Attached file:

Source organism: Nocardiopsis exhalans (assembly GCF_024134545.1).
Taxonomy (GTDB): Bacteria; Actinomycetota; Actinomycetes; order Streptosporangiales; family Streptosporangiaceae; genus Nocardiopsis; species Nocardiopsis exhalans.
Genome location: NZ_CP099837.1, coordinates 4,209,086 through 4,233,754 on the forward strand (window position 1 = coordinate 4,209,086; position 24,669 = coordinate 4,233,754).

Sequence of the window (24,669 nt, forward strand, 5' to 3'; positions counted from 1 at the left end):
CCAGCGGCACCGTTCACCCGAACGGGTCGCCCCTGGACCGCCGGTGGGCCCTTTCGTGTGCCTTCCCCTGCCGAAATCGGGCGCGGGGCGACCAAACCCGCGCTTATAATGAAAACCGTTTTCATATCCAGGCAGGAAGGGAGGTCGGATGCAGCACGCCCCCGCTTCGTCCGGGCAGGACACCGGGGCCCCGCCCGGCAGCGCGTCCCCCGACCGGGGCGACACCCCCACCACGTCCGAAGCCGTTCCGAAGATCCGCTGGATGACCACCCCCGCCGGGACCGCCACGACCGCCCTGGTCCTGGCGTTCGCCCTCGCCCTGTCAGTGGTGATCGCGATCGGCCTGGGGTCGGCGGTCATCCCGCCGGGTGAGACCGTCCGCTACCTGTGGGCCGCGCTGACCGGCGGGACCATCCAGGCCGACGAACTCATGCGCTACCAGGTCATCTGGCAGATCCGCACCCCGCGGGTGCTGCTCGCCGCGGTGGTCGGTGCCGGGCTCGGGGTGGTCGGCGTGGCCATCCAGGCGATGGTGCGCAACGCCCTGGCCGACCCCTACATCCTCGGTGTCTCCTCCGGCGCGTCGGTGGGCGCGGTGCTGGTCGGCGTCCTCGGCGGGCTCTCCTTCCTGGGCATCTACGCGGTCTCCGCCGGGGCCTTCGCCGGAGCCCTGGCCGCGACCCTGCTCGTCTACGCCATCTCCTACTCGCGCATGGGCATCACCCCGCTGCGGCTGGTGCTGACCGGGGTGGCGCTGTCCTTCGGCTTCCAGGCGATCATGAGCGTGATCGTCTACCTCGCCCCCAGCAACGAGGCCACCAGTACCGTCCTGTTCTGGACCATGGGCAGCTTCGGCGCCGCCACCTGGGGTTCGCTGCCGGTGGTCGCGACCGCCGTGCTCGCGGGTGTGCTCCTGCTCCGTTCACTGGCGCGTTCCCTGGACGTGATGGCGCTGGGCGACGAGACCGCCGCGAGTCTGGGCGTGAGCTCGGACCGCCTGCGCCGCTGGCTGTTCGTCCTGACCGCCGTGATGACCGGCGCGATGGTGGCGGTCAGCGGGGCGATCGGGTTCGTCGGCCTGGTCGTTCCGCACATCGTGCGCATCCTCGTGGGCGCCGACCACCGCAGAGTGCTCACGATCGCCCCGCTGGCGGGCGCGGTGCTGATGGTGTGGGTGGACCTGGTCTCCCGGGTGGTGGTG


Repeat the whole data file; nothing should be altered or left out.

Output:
Source organism: Nocardiopsis exhalans (assembly GCF_024134545.1).
Taxonomy (GTDB): Bacteria; Actinomycetota; Actinomycetes; order Streptosporangiales; family Streptosporangiaceae; genus Nocardiopsis; species Nocardiopsis exhalans.
Genome location: NZ_CP099837.1, coordinates 4,209,086 through 4,233,754 on the forward strand (window position 1 = coordinate 4,209,086; position 24,669 = coordinate 4,233,754).

Sequence of the window (24,669 nt, forward strand, 5' to 3'; positions counted from 1 at the left end):
CCAGCGGCACCGTTCACCCGAACGGGTCGCCCCTGGACCGCCGGTGGGCCCTTTCGTGTGCCTTCCCCTGCCGAAATCGGGCGCGGGGCGACCAAACCCGCGCTTATAATGAAAACCGTTTTCATATCCAGGCAGGAAGGGAGGTCGGATGCAGCACGCCCCCGCTTCGTCCGGGCAGGACACCGGGGCCCCGCCCGGCAGCGCGTCCCCCGACCGGGGCGACACCCCCACCACGTCCGAAGCCGTTCCGAAGATCCGCTGGATGACCACCCCCGCCGGGACCGCCACGACCGCCCTGGTCCTGGCGTTCGCCCTCGCCCTGTCAGTGGTGATCGCGATCGGCCTGGGGTCGGCGGTCATCCCGCCGGGTGAGACCGTCCGCTACCTGTGGGCCGCGCTGACCGGCGGGACCATCCAGGCCGACGAACTCATGCGCTACCAGGTCATCTGGCAGATCCGCACCCCGCGGGTGCTGCTCGCCGCGGTGGTCGGTGCCGGGCTCGGGGTGGTCGGCGTGGCCATCCAGGCGATGGTGCGCAACGCCCTGGCCGACCCCTACATCCTCGGTGTCTCCTCCGGCGCGTCGGTGGGCGCGGTGCTGGTCGGCGTCCTCGGCGGGCTCTCCTTCCTGGGCATCTACGCGGTCTCCGCCGGGGCCTTCGCCGGAGCCCTGGCCGCGACCCTGCTCGTCTACGCCATCTCCTACTCGCGCATGGGCATCACCCCGCTGCGGCTGGTGCTGACCGGGGTGGCGCTGTCCTTCGGCTTCCAGGCGATCATGAGCGTGATCGTCTACCTCGCCCCCAGCAACGAGGCCACCAGTACCGTCCTGTTCTGGACCATGGGCAGCTTCGGCGCCGCCACCTGGGGTTCGCTGCCGGTGGTCGCGACCGCCGTGCTCGCGGGTGTGCTCCTGCTCCGTTCACTGGCGCGTTCCCTGGACGTGATGGCGCTGGGCGACGAGACCGCCGCGAGTCTGGGCGTGAGCTCGGACCGCCTGCGCCGCTGGCTGTTCGTCCTGACCGCCGTGATGACCGGCGCGATGGTGGCGGTCAGCGGGGCGATCGGGTTCGTCGGCCTGGTCGTTCCGCACATCGTGCGCATCCTCGTGGGCGCCGACCACCGCAGAGTGCTCACGATCGCCCCGCTGGCGGGCGCGGTGCTGATGGTGTGGGTGGACCTGGTCTCCCGGGTGGTGGTG